Cherokee Nation Foster Care Employment Policy Update

Guest Commentary

Published July 17, 2017

Cherokee Nation has created a workplace policy emphasizing the importance of protecting our
children, one of our core values as Cherokee people and part of our history and heritage going back
generations. I am so proud we created a new opportunity for our tribal employees who choose to open
their homes as foster parents. I recently signed a human resources policy that will offer Cherokee
Nation full-time employees five additional days of paid leave when a Cherokee child is placed in their
Cherokee Nation Indian Child Welfare certified home.

We continue to lead the way in Oklahoma and across Indian Country when it comes to progressive
policies. Cherokee Nation is one of just a handful of entities across the country making this
commitment to our workforce, but the commitment is really aimed at Cherokee children in need.
When a foster placement is made into a family, it is often an emergency situation and can be at all
hours of the day or night. We do not want our workers struggling to juggle work as they attend to the
needs of a foster child and the required doctor appointments, school transfers or daycare enrollment
and, most importantly, the bonding and trust time that must develop during placement. If parents are
unable to take time off work, the child is yet again negatively impacted.

Principal Chief Bill John Baker

I have talked and written about the need for more foster and adoptive parents for Cherokee Nation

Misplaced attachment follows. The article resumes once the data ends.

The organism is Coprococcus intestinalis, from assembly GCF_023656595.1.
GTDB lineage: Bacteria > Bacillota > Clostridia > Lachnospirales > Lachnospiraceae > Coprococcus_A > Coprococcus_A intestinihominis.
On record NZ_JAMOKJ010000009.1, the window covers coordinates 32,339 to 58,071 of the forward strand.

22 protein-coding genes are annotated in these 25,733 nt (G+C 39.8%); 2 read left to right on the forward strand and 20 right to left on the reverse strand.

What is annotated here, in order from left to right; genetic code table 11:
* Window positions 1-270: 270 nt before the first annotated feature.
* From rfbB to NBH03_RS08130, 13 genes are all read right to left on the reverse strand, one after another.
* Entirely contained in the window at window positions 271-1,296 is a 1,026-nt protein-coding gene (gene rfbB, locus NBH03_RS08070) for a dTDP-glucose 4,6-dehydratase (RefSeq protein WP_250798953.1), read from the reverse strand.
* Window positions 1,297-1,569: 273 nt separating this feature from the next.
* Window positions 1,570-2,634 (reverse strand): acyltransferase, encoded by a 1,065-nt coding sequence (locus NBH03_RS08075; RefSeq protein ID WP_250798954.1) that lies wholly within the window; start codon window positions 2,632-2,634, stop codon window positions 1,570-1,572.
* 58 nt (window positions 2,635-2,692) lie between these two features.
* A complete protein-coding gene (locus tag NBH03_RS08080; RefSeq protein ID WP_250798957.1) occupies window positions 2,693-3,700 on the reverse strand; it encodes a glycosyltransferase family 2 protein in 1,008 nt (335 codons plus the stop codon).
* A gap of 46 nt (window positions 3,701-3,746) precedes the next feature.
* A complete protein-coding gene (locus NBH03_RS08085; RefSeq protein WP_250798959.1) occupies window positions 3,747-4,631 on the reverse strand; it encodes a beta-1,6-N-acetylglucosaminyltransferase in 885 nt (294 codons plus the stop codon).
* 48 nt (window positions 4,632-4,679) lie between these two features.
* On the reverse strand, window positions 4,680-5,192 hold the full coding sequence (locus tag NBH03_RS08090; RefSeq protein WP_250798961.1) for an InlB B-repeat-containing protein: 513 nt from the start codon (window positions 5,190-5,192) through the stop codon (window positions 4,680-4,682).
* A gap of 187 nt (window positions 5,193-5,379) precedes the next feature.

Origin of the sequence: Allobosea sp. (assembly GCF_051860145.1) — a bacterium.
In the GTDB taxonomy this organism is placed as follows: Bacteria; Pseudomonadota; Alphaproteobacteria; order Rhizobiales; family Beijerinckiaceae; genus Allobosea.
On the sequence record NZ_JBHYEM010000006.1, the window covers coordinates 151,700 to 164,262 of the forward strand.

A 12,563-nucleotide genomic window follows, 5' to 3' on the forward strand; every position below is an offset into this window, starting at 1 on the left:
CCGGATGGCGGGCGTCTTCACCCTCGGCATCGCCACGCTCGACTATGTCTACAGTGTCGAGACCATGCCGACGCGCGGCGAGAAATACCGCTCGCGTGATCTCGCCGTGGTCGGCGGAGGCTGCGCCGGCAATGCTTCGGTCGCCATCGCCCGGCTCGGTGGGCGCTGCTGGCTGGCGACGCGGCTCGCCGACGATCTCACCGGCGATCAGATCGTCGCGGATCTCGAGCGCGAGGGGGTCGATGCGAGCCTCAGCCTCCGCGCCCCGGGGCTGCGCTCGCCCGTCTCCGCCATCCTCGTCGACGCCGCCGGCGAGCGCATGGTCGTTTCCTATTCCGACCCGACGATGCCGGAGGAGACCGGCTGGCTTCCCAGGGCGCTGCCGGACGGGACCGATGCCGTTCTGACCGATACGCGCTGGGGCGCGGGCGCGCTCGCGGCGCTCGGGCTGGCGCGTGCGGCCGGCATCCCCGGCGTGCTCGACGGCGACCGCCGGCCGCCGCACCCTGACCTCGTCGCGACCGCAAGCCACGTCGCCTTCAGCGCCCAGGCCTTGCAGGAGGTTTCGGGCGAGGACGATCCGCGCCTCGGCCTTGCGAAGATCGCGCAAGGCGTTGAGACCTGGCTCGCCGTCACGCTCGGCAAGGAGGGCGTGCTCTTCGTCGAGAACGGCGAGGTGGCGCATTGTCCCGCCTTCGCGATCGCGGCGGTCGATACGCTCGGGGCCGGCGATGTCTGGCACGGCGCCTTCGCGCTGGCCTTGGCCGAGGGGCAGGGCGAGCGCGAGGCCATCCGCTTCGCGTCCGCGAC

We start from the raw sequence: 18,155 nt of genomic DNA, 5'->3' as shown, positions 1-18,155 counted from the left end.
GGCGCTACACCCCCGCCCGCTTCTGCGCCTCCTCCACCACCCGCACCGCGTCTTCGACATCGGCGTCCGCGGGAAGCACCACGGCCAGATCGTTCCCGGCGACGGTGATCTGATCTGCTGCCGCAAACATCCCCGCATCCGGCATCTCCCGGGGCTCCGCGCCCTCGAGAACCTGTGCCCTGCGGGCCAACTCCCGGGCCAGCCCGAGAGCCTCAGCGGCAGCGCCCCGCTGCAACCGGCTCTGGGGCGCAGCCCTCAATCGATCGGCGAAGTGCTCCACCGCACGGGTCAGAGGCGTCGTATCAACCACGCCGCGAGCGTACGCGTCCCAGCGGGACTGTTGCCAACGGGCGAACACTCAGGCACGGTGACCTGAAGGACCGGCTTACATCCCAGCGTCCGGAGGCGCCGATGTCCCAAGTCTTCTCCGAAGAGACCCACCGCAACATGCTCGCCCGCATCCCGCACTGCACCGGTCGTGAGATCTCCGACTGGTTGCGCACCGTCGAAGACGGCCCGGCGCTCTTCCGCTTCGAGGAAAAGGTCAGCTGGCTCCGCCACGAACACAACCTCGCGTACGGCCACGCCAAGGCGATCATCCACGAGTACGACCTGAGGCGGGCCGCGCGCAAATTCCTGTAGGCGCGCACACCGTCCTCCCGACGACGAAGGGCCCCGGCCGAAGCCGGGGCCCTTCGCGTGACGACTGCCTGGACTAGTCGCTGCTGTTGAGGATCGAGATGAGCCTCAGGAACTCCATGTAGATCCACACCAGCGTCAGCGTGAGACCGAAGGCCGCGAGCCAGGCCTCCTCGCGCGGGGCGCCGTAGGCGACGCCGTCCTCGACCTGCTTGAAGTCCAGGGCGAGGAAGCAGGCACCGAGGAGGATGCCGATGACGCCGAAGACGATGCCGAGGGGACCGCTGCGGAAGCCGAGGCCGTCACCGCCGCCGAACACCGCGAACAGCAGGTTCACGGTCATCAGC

children since my first day in office. Sadly, the need today is just as strong as it was in 2011. Right now,
the tribe has 15 employee-led families that are open for foster placement through Cherokee Nation’s
Indian Child Welfare. We need more. I know the job of a foster parent is rewarding, and I know it does
come with some unique and trying challenges. However, lack of workplace support should never be a
reason a family closes their home to foster children.

At Cherokee Nation, we made a decision that if we asked our people to step up as foster parents, then
we must step up as an employer and support the service our foster families are providing. This is an
important way we can support our workforce and grow our database of foster parents. The five
addiEonal days of paid leave for full-Eme employees can be used during the first full year aTer
placement.

Our ICW department is one of the strongest programs in the state and in the nation. As the largest
tribe in the United States, we have more children involved in these kinds of cases than any other tribal
government. Cherokee Nation Indian Child Welfare has custody of approximately 80 children during
any calendar year but intervenes as a party and parEcipates in more than 1,600 cases per year
throughout the United States. Nationally, Native children are overrepresented in the nation’s foster
care system, and we have to address those statistics. We must ensure our children have safe, stable
homes and remain connected to their Cherokee culture.

At Cherokee Nation we strive to be the employer of choice in northeast Oklahoma. During my tenure
as Principal Chief, we have raised minimum wage to $9.50 an hour and created an eight-week paid
maternity leave program for mothers and six weeks of paternity leave for fathers.
For more informaEon on Cherokee Nation’s Indian Child Welfare programs and services, visit
hGp://www.cherokeekids.org.

Bill John Baker is the principal chief of the Cherokee Nation, based in Talequah, Oklahoma.

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This BBSNews article was syndicated from Native News Online, and written by Levi Rickert. Read the original article here.